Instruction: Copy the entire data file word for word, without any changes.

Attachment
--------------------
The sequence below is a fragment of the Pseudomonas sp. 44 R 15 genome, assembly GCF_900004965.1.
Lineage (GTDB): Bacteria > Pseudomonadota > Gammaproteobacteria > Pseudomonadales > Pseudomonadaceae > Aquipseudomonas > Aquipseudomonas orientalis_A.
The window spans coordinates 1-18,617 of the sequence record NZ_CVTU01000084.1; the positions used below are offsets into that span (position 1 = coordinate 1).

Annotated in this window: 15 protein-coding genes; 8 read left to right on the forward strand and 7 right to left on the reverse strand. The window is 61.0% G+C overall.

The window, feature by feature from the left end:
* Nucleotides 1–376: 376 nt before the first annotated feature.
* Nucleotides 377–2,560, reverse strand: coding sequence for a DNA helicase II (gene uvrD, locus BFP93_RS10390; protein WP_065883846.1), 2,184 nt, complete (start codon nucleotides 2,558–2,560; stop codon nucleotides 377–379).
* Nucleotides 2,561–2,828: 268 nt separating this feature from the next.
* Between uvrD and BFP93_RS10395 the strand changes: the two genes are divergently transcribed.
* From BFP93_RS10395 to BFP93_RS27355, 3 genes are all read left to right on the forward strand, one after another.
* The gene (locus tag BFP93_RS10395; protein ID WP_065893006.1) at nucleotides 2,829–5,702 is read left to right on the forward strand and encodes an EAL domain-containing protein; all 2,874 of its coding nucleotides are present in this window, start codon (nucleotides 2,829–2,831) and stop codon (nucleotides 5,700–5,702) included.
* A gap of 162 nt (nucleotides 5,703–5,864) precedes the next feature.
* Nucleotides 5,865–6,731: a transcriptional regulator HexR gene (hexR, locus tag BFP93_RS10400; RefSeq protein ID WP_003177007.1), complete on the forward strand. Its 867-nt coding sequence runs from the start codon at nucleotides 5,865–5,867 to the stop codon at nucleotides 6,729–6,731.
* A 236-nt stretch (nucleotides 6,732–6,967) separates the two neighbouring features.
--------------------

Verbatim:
The sequence below is a fragment of the Pseudomonas sp. 44 R 15 genome, assembly GCF_900004965.1.
Lineage (GTDB): Bacteria > Pseudomonadota > Gammaproteobacteria > Pseudomonadales > Pseudomonadaceae > Aquipseudomonas > Aquipseudomonas orientalis_A.
The window spans coordinates 1-18,617 of the sequence record NZ_CVTU01000084.1; the positions used below are offsets into that span (position 1 = coordinate 1).

Annotated in this window: 15 protein-coding genes; 8 read left to right on the forward strand and 7 right to left on the reverse strand. The window is 61.0% G+C overall.

The window, feature by feature from the left end:
* Nucleotides 1–376: 376 nt before the first annotated feature.
* Nucleotides 377–2,560, reverse strand: coding sequence for a DNA helicase II (gene uvrD, locus BFP93_RS10390; protein WP_065883846.1), 2,184 nt, complete (start codon nucleotides 2,558–2,560; stop codon nucleotides 377–379).
* Nucleotides 2,561–2,828: 268 nt separating this feature from the next.
* Between uvrD and BFP93_RS10395 the strand changes: the two genes are divergently transcribed.
* From BFP93_RS10395 to BFP93_RS27355, 3 genes are all read left to right on the forward strand, one after another.
* The gene (locus tag BFP93_RS10395; protein ID WP_065893006.1) at nucleotides 2,829–5,702 is read left to right on the forward strand and encodes an EAL domain-containing protein; all 2,874 of its coding nucleotides are present in this window, start codon (nucleotides 2,829–2,831) and stop codon (nucleotides 5,700–5,702) included.
* A gap of 162 nt (nucleotides 5,703–5,864) precedes the next feature.
* Nucleotides 5,865–6,731: a transcriptional regulator HexR gene (hexR, locus tag BFP93_RS10400; RefSeq protein ID WP_003177007.1), complete on the forward strand. Its 867-nt coding sequence runs from the start codon at nucleotides 5,865–5,867 to the stop codon at nucleotides 6,729–6,731.
* A 236-nt stretch (nucleotides 6,732–6,967) separates the two neighbouring features.